Many theories predict that experiments at the Large Hadron Collider (LHC) will find more massive versions of the elementary particles we know.
Almost any grand unified theory – a theory that unites all of the known forces into one – predicts the existence of a particle called Z prime, or Z'. Some of these theories also predict the existence of a particle called W prime, or W'.
Finding W' or Z' could give us clues as to how the forces relate to one another. Or it could give us insight into other physics beyond the Standard Model such as the characteristics of extra dimensions or the mechanism involved in giving elementary particles mass.
The particles in the Standard Model of physics can be separated into two groups, fermions and bosons. Among these elementary particles, fermions are particles of matter, and bosons carry forces. Any interaction between two particles occurs because of the exchange of bosons. Photons carry the electromagnetic force. Bosons called gluons carry the strong nuclear force. And bosons called W and Z carry the weak nuclear force. They are all called gauge bosons for the way they interact. The W and Z are called heavy gauge bosons, as they are decidedly more massive than the other bosons. New heavy gauge bosons could share some properties with the W and the Z.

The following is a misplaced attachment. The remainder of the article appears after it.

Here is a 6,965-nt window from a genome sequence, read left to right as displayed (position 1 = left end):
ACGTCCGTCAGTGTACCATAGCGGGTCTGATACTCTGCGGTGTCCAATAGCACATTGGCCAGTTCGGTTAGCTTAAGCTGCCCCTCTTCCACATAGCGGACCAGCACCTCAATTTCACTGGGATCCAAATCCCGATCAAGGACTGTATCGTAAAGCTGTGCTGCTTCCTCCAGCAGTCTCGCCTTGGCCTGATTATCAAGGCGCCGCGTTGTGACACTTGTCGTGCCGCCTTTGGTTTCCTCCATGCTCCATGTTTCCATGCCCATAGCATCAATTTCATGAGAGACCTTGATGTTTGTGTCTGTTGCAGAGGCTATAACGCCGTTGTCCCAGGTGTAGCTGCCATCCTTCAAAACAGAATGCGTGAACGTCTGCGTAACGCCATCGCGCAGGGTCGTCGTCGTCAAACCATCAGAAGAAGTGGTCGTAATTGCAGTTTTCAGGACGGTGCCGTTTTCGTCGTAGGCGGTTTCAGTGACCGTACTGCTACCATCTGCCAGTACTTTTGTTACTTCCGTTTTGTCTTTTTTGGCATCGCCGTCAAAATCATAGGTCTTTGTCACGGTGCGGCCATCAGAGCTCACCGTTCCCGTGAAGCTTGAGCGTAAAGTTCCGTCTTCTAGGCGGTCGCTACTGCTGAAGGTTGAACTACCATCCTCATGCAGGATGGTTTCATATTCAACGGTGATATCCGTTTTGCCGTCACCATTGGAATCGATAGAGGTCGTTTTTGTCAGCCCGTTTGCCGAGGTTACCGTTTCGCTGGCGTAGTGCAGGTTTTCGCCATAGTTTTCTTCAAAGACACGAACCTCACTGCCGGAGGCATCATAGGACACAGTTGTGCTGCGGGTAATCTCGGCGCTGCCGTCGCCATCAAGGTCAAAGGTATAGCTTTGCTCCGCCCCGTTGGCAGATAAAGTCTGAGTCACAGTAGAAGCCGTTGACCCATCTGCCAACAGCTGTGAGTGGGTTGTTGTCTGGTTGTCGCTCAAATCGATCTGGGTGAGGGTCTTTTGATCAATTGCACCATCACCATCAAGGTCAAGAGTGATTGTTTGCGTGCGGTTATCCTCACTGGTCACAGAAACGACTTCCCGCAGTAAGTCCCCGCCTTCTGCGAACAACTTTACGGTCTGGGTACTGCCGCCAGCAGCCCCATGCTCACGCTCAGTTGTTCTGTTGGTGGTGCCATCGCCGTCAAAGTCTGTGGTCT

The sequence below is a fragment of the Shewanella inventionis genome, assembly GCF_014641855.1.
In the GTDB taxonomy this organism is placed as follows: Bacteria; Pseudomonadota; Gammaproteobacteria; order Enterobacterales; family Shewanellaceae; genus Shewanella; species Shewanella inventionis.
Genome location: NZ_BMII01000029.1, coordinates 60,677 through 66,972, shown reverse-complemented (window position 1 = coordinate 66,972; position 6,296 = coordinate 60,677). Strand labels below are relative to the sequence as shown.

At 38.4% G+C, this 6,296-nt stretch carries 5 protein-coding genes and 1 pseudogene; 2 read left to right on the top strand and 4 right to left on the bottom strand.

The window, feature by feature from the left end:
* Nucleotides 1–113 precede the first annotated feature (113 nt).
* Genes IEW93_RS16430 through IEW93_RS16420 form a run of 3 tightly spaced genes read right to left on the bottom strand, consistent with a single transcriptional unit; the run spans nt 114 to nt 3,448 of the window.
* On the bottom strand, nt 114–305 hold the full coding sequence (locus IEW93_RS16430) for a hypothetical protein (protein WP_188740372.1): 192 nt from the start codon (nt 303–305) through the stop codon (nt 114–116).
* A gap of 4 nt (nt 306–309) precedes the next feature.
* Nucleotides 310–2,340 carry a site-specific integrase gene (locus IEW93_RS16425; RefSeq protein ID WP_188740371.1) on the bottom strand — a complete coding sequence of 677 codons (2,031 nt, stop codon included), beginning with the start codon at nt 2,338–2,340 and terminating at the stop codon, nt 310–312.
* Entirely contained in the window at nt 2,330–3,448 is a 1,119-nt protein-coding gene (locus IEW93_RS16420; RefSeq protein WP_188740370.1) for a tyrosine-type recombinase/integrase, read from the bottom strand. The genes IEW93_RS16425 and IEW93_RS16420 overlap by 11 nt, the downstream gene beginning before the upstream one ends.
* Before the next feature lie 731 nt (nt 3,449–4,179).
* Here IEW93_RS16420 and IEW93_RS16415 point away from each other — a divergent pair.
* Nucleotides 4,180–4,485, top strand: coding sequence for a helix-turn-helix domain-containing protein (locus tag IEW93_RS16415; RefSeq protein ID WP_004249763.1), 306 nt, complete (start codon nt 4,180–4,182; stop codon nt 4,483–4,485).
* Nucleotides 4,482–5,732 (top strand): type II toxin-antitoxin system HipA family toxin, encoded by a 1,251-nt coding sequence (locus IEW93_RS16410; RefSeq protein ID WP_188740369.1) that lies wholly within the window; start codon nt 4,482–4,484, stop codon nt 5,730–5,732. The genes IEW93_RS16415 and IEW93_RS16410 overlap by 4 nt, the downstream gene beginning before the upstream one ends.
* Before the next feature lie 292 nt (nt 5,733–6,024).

Observing W' or Z' bosons could have implications in the search for extra dimensions. The size of extra dimensions would be inversely related to the bosons' masses. The smaller the mass of the W' or Z', the larger extra dimensions could be.
The W' and Z' bosons could also free physicists from the need for the Higgs boson, the particle thought to give a coherent description of the masses of elementary particles. At first glance, it seems that the Standard Model requires all elementary particles we know to be massless. But the W and Z bosons are definitively massive particles. At high energies, this challenges first principles of quantum mechanics and special relativity, the two pillars of modern physics. Adding the Higgs boson solves this problem, but so does adding a W' or Z' boson.
Alternatively, the Z' boson could take on the role of dark matter, an invisible substance scientists hypothesize influenced the formation of the universe.
W' or Z' bosons could come in a variety of masses and interact in a variety of ways with other particles. The more physicists learn about new heavy gauge bosons, the better they can determine which theories of new physics could be correct.